MAINE, USA — Billy Tucker died just a day after his birthday in his cell at Cumberland County Jail on June 4.
His grandmother, Charity Tucker, said she took care of him as a teenager and a few times throughout his young life as he battled addiction.
"He was a good kid, generous, very funny, always joking ... I'm a grandmother you know, so I'm biased, but he was a good man," Charity Tucker said. "A day after his birthday, I found out his mother called ... Billy was dead."
Charity Tucker said Billy wanted to go to Lewiston for a program to treat his addiction, and then move to Caribou with his father. He was arrested just days before he planned to drive up there, Charity Tucker said.
"I don't feel right about what happened to him down there ... They took him. It's like they didn't care. And now another man dies one month and two days after Billy? Something is wrong, something is very wrong," the grandmother added.
Billy is one of four people who died in Cumberland and York County jails since May.
Nicole Turner died in York County Jail on July 3, Michael Hansen in Cumberland County Jail on May 12, Billy Tucker on June 4 and an unnamed man in Cumberland County Jail on July 6.
Nicole Turner's death is being investigated as a suspected overdose, according to Maine State Police.
Nicole Turner's aunt, Peggy Turner, said Nicole struggled with addiction, but doesn't know why they're investigating her death as an overdose.
"She became an addict to cover her trauma, her trauma fueled the addiction, the addiction led to crimes, the crimes led to her being incarcerated which, therefore, led to her death which is still unknown," Peggy Turner said.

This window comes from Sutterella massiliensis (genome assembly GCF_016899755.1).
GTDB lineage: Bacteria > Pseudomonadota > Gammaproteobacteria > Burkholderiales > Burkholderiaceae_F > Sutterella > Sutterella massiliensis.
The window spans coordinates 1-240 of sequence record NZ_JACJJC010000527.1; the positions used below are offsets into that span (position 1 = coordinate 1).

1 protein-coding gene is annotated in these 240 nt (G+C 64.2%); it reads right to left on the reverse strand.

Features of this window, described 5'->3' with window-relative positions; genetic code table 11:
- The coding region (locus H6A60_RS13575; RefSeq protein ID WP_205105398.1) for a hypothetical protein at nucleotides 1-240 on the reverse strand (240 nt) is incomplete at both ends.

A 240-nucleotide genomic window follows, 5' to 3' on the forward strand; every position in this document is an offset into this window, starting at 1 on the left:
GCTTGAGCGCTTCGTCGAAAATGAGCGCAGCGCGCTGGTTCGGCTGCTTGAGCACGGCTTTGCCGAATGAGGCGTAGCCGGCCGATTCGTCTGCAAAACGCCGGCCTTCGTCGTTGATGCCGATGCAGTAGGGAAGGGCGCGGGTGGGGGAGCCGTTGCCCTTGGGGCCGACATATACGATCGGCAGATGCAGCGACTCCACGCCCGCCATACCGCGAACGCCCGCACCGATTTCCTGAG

Peggy Turner said her niece was raped at 14 years old, and was rehomed from her family. She said she only found out about those past events around 2020.
"She was not an addict, she was a little girl who suffered severe trauma who became an addict," the aunt said. "She was a traumatized kid long before she was an addict."
Maine Prisoner Advocacy Coalition Assistant Director Jan Collins said jail is one of the most harmful places people can go to when they're battling addiction, as many jails don't have adequate treatment facilities.
"Usually when someone is battling an addiction they have an underlying mental health condition ... When that is taken away from them those health conditions will surface," Collins said.
Collins said jails in Maine don't go far enough to initiate addiction treatment.
"For someone who has a mental health disorder it is crushing to be placed in solitary confinement, you are alone with your demons and those demons are relentless," Collins added.
According to Cumberland County Sheriff Kevin Joyce, the county jail provides addiction treatment for people who were undergoing treatment at the time of the arrest, but the jail doesn't initiate treatment.
"I am responsible for their safety here and I don't take it lightly, so one is bad enough and three is definitely concerning," Sheriff Joyce said.
Joyce said the department hopes to implement an addiction treatment that can be initiated with someone who is booked in jail within the next six months.